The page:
Benzimidazothiazoles, as core rings, are polycyclic isosteres whose derivatives have been reported to exert anticancer [25] and anti-inflammatory [26,27] activities. However, no study has yet described its anti-tyrosinase and hyperpigmenting effects in vitro model. Previously, we reported that (Z)-β-phenyl-α,β-unsaturated carbonyl scaffolds inhibit tyrosinase and melanogenesis both in vitro [28,29,30,31]. As our continuous efforts to find potent tyrosinase inhibitors using (Z)-β-phenyl-α,β-unsaturated carbonyl scaffolds, we integrated the benzimidazothiazolone template with other benzaldehydes to synthesize a (Z)-β-phenyl-α,β-unsaturated carbonyl scaffold.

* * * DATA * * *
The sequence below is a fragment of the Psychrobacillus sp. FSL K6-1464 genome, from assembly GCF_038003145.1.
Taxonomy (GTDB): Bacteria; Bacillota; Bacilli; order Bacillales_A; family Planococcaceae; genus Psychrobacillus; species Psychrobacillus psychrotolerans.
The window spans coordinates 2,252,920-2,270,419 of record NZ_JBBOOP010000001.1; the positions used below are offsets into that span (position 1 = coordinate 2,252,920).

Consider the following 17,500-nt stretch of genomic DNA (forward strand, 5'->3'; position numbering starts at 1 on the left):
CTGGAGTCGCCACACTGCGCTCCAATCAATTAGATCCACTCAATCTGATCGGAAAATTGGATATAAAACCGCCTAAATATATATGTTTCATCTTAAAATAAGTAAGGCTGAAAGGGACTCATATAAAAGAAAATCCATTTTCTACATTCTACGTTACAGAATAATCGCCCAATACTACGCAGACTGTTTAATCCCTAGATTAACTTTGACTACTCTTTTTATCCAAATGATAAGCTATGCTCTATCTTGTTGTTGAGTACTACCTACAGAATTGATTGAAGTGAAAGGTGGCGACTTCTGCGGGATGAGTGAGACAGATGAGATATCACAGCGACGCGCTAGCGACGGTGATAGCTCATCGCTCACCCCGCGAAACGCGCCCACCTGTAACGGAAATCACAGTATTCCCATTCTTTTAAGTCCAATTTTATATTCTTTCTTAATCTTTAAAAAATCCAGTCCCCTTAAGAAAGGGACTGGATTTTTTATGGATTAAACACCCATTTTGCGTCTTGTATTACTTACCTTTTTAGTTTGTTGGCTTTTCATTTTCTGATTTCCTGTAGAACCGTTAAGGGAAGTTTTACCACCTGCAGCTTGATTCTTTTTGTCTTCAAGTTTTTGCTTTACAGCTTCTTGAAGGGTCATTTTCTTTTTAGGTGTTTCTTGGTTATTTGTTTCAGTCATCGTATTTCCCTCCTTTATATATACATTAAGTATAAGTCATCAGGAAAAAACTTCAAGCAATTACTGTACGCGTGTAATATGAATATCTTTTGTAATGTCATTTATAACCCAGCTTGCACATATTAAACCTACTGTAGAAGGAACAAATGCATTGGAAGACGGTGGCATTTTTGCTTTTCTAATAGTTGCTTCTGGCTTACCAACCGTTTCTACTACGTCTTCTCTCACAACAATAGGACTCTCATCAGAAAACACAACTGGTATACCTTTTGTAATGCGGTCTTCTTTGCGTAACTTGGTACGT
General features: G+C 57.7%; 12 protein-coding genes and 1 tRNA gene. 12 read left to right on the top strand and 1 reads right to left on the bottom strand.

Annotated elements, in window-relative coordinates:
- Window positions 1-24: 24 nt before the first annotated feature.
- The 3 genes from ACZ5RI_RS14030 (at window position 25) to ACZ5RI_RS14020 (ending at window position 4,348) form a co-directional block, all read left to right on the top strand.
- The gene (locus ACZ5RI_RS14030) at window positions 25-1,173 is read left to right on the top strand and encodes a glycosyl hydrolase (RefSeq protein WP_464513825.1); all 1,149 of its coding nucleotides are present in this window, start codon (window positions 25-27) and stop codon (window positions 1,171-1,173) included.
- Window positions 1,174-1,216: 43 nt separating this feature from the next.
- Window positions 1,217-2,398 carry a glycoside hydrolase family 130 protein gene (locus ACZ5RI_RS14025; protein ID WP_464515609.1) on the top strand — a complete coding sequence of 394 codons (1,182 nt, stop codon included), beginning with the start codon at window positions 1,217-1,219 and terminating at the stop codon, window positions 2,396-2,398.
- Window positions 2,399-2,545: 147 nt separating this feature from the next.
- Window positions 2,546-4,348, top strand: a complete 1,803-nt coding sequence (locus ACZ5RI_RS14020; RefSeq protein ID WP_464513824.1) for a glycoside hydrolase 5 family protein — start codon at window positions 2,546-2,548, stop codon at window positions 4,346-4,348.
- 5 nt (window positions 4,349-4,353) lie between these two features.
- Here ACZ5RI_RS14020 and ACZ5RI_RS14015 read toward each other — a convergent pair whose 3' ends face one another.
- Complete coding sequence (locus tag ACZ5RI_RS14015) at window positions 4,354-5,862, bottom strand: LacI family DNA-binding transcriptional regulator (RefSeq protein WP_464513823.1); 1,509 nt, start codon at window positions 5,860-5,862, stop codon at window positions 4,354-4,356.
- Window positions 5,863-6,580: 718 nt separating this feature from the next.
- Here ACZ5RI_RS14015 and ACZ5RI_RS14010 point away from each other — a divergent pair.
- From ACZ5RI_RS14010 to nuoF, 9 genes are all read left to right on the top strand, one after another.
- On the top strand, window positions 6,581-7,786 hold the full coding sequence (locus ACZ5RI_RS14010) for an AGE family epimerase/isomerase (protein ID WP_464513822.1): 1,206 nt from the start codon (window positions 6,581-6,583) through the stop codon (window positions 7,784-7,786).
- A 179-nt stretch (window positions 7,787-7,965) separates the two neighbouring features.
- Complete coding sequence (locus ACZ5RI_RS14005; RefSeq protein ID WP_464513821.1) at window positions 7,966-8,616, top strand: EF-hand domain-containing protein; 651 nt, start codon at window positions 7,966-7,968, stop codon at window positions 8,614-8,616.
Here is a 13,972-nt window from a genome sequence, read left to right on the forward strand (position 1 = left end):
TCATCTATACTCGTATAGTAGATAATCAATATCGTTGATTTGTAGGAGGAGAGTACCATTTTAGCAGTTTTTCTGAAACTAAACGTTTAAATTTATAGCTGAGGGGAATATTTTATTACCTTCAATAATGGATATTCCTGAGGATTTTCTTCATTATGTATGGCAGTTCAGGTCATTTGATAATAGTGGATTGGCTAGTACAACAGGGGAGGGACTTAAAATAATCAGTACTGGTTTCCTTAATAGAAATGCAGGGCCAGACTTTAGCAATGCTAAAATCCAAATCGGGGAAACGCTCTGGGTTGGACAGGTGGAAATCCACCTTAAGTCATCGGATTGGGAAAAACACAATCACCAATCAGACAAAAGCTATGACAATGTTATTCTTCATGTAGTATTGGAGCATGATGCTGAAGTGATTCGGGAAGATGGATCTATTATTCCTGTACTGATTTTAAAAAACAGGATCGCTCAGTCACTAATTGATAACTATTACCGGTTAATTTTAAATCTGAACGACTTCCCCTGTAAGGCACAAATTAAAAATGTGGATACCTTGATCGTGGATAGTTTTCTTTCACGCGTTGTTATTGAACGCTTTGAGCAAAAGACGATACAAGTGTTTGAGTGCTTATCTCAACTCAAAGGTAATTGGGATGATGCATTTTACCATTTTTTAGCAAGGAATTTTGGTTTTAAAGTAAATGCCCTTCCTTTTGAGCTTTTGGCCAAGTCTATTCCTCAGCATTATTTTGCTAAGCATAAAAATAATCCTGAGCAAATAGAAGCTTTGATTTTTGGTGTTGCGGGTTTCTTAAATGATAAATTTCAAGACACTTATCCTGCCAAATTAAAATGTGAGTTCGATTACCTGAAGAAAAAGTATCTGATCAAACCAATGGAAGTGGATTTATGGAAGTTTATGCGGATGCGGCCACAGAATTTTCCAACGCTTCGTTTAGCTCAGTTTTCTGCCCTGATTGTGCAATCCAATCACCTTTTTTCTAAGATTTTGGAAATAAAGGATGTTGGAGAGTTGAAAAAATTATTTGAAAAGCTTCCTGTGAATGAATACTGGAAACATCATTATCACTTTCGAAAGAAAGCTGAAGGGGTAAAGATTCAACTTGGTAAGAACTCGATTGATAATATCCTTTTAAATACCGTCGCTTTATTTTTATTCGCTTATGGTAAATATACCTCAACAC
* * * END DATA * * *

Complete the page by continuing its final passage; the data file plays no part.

In the present study, we evaluated the ability of (Z)-2-(substituted benzylidene)benzimidazothiazolone derivatives to inhibit mushroom tyrosinase enzyme, and performed kinetic studies and molecular docking simulations in silico; and investigated the scavenge ROS and the hyperpigmentation mechanism of a potent compound expression levels of melanogenic proteins and mRNA in B16F10 cells. As part of our continued work on potent tyrosinase inhibitors, this study aimed to evaluate the anti-melanogenic effects of benzimidazothiazolone derivatives.

2. Materials and Methods

2.1. Reagents and Antibodies